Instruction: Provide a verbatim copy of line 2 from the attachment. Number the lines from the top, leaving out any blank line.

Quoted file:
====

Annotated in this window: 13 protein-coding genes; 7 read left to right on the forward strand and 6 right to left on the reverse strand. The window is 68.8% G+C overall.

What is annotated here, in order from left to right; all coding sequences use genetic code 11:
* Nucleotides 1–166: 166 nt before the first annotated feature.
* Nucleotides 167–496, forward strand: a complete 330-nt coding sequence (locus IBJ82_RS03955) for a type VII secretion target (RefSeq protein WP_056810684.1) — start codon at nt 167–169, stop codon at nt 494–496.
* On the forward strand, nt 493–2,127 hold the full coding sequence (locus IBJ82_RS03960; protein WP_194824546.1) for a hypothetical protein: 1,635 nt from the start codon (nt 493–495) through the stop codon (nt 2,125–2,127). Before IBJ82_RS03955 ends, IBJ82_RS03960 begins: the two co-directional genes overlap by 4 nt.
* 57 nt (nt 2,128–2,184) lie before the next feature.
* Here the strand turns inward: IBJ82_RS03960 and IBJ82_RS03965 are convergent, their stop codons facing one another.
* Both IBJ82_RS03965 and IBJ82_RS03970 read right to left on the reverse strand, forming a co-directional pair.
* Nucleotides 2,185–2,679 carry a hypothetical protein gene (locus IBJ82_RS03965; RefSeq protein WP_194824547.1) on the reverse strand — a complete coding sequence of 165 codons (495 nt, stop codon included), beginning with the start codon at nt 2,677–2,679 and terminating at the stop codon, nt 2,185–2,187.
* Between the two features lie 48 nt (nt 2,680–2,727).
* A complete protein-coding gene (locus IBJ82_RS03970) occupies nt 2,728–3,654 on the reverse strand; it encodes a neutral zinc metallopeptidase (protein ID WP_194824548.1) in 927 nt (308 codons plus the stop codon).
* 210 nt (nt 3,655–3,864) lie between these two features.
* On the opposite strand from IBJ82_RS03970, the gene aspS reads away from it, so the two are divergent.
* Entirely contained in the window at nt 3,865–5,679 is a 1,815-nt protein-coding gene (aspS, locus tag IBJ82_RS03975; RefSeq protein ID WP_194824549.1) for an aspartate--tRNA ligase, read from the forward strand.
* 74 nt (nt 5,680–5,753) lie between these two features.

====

What is annotated here, in order from left to right; all coding sequences use genetic code 11: